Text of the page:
According to Didier Séguier, head winemaker at William Fèvre, the wines from Chablis 2011 are “classic, but not with a very high level of acidity,” and, hence, he said, could be considered as “between 2009 and 2010.”
With some of 2009’s ripeness and an element of 2010’s crisp acid structure, Chablis from 2011 would, said Séguier, be a good vintage to drink within the next 3-8 years (depending on the quality level) while collectors wait for the potentially long-lived 2010s to evolve in bottle.
Speaking further of 2011, he recalled how an unusually hot and dry spring had brought bud burst, and hence the eventual harvest, three weeks earlier than is usual in the region.
William Fèvre were, however, one of the first to start picking in Chablis, beginning the harvest on 31 August, compared to a more normal start date of 20 to 30 September.
“The maturity in our wines is not too high, but that’s because we started harvesting early to keep the acidity,” he said.
As a result, he said the producer had achieved “a very good balance and a very precise expression of terroir and minerality.”
In terms of quantities made, 2011 he said was “normal” in terms of volumes, but around 5% of the crop was lost on certain prime vineyards, such as grands crus sites Bougros and Les Preuses due to a hailstorm on 28 June.
Séguier stressed that this had not affected the quality of the eventual crop.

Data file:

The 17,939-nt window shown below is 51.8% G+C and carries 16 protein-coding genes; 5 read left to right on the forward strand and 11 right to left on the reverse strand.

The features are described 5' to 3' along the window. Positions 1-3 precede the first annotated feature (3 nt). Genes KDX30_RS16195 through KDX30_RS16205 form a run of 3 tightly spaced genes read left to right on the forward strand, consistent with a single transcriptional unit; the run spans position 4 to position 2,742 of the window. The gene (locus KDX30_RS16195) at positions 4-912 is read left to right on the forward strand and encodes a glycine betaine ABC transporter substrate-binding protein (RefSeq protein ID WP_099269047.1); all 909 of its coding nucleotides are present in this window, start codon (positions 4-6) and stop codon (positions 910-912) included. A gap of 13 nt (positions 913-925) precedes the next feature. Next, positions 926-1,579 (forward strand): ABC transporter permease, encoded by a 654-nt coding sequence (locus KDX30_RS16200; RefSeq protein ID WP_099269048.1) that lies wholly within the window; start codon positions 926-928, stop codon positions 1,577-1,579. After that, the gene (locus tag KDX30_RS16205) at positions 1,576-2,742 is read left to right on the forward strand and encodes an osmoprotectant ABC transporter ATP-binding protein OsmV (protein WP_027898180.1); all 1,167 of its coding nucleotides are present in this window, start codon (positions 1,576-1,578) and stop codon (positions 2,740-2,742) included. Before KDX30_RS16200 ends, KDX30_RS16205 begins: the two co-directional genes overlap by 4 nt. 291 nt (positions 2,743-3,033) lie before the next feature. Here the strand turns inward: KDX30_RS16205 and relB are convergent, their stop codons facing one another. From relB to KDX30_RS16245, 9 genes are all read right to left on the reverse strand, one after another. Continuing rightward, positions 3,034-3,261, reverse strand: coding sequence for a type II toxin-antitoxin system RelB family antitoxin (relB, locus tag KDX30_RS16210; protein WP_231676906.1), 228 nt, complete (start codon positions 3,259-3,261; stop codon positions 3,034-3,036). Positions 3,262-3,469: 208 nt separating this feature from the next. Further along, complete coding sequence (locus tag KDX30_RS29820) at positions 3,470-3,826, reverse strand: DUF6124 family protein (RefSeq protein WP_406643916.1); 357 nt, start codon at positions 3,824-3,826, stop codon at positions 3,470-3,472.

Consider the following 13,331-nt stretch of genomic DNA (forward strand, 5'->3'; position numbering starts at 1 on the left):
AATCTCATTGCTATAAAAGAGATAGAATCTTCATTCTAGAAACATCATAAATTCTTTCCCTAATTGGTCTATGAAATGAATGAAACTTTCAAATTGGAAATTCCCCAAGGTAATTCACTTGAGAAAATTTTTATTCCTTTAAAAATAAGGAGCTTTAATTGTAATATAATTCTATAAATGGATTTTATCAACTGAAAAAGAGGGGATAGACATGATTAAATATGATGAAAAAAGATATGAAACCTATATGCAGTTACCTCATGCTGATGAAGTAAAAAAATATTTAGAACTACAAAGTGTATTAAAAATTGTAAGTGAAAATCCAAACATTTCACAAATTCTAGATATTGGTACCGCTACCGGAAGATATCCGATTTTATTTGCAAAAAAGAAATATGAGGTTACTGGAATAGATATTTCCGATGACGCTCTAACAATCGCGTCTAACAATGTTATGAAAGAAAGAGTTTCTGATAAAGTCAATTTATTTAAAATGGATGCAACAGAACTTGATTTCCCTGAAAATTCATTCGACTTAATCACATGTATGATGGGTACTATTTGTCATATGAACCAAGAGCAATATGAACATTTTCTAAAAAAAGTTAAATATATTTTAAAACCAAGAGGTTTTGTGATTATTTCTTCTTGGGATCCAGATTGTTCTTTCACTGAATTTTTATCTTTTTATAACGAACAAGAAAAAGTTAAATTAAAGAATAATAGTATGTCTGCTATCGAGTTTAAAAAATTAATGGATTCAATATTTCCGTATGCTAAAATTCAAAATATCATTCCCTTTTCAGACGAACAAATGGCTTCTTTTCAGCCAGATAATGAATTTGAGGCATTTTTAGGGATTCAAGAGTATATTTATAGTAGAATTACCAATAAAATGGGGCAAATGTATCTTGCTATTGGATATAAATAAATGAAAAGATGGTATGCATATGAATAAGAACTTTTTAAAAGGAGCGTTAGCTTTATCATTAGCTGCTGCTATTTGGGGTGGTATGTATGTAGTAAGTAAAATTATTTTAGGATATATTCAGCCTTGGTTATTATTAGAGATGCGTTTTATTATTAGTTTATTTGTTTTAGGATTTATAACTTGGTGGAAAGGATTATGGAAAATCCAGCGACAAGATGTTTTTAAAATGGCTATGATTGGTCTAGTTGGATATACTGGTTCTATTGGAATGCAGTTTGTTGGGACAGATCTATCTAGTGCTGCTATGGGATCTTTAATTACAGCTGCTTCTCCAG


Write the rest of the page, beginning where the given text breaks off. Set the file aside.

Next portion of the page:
Speaking more generally about the age-worthiness of premier and grand cru Chablis, Séguier admitted that the problem of premature oxidation has been an issue in Chablis along with the white wine vineyards in the Côte d’Or (and elsewhere).
In an attempt to guarantee against this problem in William Fèvre wines, he said that all the producer’s wines were now closed with Diam agglomerated corks.
The winery first started experimenting with the closure ten years ago and then began bottling its Petit Chablis and Chablis with Diam 5 in 2005.
William Fèvre then sealed all its premier cru Chablis with Diam 5 from 2007 and finally, all its grands crus wines from 2010, although these are closed with Diam 10.
The technological closure has ensured consistency between bottles from the same harvest according to Séguier.
“If I open six bottles, I get the same wine six times,” he said, referring to bottles tasted from experiments going back to 2003 and 2004.
Despite the range of closures on the market today, Séguier said of the Diam cork, “At the moment, I think it’s the best.”